Lobster fishers from Sainte Luce travelled almost 1,000 kilometres across southern Madagascar to learn about temporary octopus closures.
Sainte Luce is one of the main contributors to the region’s spiny lobster fishery, which itself accounts for a staggering 70% of the entire nation’s production, yielding up to 300 tonnes every year. Lobster represents a lucrative business for local fishers, and is the economic lifeblood of their community, with seafood buyers flying in from the nearby town of Fort Dauphin to purchase catches for export to Europe and Asia. Worryingly though, recent research suggests that the spiny lobster fishery is likely to collapse within the next decade unless sustainable management principles are urgently applied.
With this in mind, SmartFish kindly supported a community exchange, sending a delegation of lobster fishers from Sainte Luce to visit Andavadoaka (Blue Venture’s base of operations) where they could learn about implementing temporary closures from the experts themselves, including both staff and local community. In late July, this intrepid group spent time exchanging ideas and experiences with the local Velondriake Association, going on several field trips and holding animated discussions covering topics including how to build community acceptance of temporary closures, develop and enforce dina (local management rules), and monitor the impact on catches.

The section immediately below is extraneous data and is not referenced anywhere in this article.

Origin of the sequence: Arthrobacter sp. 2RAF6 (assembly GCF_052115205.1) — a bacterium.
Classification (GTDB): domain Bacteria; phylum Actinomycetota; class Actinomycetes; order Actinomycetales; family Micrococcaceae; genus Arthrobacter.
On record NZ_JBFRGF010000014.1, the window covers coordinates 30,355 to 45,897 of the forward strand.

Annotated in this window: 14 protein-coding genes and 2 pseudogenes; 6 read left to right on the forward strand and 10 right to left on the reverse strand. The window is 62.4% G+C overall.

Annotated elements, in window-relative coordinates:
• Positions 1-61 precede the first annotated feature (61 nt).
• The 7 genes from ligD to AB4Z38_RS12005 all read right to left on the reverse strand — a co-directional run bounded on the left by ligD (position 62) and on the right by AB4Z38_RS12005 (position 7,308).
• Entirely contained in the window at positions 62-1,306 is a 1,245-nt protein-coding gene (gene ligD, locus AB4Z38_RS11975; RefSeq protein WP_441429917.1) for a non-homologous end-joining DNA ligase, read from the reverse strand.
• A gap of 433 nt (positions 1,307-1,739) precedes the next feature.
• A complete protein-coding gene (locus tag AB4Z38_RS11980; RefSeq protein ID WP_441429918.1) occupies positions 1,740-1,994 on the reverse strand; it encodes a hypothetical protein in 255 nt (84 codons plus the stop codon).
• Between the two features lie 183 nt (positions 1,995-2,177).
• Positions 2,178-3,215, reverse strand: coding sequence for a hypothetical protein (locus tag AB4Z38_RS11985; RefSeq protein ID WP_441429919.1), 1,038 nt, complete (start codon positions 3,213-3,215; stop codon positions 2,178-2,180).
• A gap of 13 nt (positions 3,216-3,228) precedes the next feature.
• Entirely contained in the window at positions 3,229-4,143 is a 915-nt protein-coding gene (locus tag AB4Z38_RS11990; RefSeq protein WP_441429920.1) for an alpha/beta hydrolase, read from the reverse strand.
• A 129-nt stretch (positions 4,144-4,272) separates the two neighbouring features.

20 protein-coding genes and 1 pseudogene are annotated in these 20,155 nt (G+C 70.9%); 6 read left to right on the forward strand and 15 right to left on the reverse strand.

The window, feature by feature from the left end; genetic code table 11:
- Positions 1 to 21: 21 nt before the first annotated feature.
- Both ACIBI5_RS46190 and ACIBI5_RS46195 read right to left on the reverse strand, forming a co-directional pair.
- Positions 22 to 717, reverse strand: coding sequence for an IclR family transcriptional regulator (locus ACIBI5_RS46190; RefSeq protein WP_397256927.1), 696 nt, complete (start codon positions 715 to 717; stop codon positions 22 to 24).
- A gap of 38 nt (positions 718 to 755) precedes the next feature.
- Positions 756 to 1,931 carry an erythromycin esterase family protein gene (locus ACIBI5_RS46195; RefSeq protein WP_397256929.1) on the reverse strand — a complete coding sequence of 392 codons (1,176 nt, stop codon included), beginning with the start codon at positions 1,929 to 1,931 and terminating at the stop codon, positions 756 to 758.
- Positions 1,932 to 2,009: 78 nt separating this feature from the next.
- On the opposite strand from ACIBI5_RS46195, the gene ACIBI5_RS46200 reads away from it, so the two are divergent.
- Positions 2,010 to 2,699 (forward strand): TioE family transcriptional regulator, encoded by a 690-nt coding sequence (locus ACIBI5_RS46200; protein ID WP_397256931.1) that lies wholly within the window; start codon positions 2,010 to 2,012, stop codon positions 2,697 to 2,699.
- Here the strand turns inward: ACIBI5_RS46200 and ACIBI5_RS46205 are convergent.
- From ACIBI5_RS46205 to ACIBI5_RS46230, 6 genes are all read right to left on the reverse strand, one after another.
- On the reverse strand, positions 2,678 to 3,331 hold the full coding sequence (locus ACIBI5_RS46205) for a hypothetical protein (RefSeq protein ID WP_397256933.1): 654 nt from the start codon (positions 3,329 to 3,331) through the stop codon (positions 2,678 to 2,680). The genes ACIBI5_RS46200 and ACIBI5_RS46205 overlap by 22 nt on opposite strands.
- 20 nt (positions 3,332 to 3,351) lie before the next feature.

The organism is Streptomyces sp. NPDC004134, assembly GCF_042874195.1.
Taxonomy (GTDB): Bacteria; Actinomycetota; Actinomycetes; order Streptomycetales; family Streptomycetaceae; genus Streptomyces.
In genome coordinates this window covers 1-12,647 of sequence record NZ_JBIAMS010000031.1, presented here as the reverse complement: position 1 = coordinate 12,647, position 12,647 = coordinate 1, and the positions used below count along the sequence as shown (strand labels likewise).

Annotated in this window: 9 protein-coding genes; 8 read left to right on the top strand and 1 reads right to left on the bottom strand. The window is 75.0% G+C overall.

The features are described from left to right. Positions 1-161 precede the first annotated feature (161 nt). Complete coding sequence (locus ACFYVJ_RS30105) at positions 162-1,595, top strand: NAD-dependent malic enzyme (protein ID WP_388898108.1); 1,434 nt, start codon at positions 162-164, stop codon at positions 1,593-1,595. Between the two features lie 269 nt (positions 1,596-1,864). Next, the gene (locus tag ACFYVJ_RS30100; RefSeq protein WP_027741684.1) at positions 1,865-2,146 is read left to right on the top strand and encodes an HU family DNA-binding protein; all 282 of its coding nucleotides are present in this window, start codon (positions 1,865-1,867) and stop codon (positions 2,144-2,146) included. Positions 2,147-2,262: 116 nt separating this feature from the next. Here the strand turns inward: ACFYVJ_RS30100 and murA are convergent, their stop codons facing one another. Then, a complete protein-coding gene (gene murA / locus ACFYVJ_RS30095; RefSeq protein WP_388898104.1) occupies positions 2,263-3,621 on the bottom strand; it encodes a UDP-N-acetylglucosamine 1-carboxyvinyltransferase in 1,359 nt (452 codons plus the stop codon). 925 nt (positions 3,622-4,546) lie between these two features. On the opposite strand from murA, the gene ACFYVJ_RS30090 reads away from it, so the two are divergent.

One of the things that really struck the Sainte Luce fishers was the similarity between their village and the situation in Andavadoaka, particularly in terms of engaging with seafood buyers such as Copefrito and Martin Pecheur, both of whom are supportive of the temporary closure model as it is proven to increase the productivity of fisheries.
The visit encouraged the Sainte Luce fishers to reflect on their own practices, the sustainability of marine resources in general, and the urgent need for greater management in their village. They were inspired to see how the success of the temporary octopus closures in Andavadoaka had catalysed broader management efforts by the community, ultimately leading to the creation of “Velondriake” as a locally managed marine area with permanent reserves for coral reefs, mangroves and seagrass beds. This is something that they hope to work towards in Sainte Luce, starting with the lobster no-take zone. Image: Meetings with Velondriake members
In addition to discussing temporary fishery closures, the delegation was also keen to understand how this management tool fits into Blue Ventures’ broader integrated approach, including the development of sea cucumber and seaweed farms as alternative coastal livelihoods.
The exchange provided the lobster fishers with valuable first-hand insights into a successful marine resource management initiative, and they returned to Sainte Luce buoyed with greater confidence and knowledge; eager to share their learning from Andavadoaka, and prepared to implement the first temporary lobster fishery closure with their community.
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The delegation from Sainte Luce with members of the Velondriake association